Secukinumab as subcutaneous injection is in clinical development for the treatment of chronic plaque psoriasis in children and adolescents. Plaque psoriasis, is the most common type of psoriasis and is an inflammatory skin disease that typically follows a relapsing and remitting course. Plaque psoriasis is characterised by dry red skin lesions (called plaques) covered in silver scales which commonly appear on the elbows, knees, scalp and lower back. The plaques can be itchy and sore and in severe cases the skin may crack and bleed.
Secukinumab is a monoclonal antibody, a type of protein, designed to recognise and attach to a messenger molecule in the immune system called interleukin 17A. This molecule is involved in the inflammation and other immune system processes that cause psoriasis. By attaching to and blocking the action of interleukin 17A, secukinumab reduces the activity of the immune system and the symptoms of the disease. If licensed, secukinumab will offer a first-line systemic treatment option in children and adolescents with moderate to severe plaque psoriasis in patients who are candidates for systemic therapy.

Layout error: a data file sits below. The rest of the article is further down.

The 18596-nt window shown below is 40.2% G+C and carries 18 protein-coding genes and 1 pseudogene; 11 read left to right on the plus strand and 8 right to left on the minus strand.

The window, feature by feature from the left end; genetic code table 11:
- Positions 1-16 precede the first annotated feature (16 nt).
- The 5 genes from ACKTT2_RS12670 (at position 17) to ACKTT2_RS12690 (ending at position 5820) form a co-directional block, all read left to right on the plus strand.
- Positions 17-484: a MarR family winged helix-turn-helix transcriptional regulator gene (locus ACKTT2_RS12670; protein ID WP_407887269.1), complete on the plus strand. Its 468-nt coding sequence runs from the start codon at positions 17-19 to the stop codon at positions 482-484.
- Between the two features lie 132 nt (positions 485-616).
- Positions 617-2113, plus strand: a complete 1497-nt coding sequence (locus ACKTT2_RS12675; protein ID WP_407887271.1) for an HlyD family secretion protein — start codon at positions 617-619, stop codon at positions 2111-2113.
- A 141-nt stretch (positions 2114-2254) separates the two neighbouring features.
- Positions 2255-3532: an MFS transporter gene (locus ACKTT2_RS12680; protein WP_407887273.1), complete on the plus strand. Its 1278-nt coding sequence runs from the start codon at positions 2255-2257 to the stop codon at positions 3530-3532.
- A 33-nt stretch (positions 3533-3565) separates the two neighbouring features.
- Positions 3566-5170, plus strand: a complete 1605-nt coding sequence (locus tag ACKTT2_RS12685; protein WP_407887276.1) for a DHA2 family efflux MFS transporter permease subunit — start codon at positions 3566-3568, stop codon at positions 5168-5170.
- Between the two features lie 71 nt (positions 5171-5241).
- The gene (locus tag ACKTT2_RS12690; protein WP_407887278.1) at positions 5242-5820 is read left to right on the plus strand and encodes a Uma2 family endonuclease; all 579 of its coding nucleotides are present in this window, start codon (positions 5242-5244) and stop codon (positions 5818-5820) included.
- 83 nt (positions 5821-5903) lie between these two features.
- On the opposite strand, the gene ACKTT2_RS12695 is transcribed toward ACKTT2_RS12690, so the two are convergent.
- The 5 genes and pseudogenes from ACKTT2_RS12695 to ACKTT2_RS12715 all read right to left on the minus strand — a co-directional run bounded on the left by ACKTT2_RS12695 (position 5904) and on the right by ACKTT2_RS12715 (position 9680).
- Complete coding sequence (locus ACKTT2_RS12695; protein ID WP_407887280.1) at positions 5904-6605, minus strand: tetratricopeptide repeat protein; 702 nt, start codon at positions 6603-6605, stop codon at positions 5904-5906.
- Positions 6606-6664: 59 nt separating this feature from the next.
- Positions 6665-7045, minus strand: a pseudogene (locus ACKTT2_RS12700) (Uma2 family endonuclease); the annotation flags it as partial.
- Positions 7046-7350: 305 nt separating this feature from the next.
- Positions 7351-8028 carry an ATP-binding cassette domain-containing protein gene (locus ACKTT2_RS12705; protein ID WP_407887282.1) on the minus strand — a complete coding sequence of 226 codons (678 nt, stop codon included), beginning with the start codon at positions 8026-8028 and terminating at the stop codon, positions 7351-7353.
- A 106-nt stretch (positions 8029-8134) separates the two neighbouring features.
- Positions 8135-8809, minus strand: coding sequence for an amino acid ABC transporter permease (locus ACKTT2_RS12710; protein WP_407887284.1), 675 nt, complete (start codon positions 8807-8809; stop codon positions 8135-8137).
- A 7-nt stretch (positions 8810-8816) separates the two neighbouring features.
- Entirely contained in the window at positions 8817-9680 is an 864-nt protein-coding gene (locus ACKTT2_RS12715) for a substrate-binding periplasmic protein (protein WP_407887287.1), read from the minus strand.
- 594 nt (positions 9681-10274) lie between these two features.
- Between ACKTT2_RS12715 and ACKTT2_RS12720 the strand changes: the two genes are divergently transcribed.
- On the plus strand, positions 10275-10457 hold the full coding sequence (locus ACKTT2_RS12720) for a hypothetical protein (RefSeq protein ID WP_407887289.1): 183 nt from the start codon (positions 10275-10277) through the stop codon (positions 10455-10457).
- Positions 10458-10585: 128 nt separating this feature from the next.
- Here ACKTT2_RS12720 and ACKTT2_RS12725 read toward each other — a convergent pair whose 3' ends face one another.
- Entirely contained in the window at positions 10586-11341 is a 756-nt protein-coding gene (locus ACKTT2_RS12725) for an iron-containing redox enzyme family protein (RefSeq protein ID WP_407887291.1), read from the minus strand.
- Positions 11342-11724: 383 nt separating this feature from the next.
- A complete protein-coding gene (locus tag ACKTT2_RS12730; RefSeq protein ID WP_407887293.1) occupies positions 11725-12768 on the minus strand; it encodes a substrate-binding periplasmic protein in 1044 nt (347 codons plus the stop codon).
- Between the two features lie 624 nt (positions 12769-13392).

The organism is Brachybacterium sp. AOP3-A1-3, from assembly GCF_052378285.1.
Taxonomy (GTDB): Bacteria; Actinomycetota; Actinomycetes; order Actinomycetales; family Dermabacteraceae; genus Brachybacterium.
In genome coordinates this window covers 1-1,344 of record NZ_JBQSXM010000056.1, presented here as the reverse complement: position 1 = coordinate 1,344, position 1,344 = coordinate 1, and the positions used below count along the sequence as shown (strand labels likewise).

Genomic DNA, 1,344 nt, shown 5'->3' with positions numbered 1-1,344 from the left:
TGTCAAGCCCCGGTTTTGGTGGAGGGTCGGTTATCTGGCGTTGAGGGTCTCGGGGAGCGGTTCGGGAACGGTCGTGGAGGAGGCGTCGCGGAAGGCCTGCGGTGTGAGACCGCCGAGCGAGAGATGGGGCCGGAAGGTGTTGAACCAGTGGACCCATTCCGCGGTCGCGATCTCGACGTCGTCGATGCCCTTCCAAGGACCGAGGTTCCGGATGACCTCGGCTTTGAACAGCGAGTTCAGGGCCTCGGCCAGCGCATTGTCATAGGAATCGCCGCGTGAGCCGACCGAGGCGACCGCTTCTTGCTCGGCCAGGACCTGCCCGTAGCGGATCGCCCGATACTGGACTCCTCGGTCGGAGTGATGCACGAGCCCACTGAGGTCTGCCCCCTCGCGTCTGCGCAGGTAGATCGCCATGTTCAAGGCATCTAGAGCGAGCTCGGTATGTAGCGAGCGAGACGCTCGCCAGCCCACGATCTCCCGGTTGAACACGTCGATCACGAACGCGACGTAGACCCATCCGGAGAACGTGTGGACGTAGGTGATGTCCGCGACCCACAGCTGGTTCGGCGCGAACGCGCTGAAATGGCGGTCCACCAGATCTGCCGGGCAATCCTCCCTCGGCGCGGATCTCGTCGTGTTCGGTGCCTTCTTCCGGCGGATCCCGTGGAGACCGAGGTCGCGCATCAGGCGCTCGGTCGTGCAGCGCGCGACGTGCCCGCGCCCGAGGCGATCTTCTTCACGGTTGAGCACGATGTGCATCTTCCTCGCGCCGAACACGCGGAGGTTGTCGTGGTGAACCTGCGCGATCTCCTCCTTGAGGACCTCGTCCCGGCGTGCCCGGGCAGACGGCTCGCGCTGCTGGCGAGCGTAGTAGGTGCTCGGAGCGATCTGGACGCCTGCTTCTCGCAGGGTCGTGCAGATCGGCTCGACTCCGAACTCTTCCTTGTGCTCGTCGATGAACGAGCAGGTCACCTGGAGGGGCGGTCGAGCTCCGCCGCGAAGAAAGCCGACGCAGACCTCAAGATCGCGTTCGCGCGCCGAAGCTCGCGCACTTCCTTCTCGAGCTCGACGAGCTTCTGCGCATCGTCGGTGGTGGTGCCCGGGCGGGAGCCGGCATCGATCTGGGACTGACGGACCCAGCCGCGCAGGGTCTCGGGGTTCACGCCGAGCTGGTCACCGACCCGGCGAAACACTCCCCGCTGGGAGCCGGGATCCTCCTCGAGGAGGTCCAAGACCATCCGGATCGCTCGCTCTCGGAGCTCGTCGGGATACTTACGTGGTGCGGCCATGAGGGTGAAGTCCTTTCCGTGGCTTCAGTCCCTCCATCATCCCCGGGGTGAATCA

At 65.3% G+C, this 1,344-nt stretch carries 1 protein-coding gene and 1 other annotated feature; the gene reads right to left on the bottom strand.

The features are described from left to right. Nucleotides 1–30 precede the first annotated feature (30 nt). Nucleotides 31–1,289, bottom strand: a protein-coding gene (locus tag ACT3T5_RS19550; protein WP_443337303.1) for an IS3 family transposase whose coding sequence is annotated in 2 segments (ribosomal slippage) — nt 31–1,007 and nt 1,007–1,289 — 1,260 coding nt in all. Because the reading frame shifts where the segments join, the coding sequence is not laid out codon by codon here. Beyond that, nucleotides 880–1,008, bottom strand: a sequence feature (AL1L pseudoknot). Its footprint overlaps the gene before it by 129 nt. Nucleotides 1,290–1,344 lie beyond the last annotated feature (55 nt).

Secukinumab as a subcutaneous injection is in clinical development for the treatment of enthesitis related arthritis (ERA) and juvenile psoriatic arthritis (JPsA). These conditions belong to a group of arthritis conditions of unknown cause known as juvenile idiopathic arthritis which affect children. JPsA patients have arthritis and psoriasis, an inflammatory skin disease and ERA patients have arthritis and enthesitis, inflammation of the ligaments and tendons. These conditions are the result of the immune system mistakenly attacking the body’s own cells at the joints and the skin or tendons, causing swelling, pain and reduced mobility.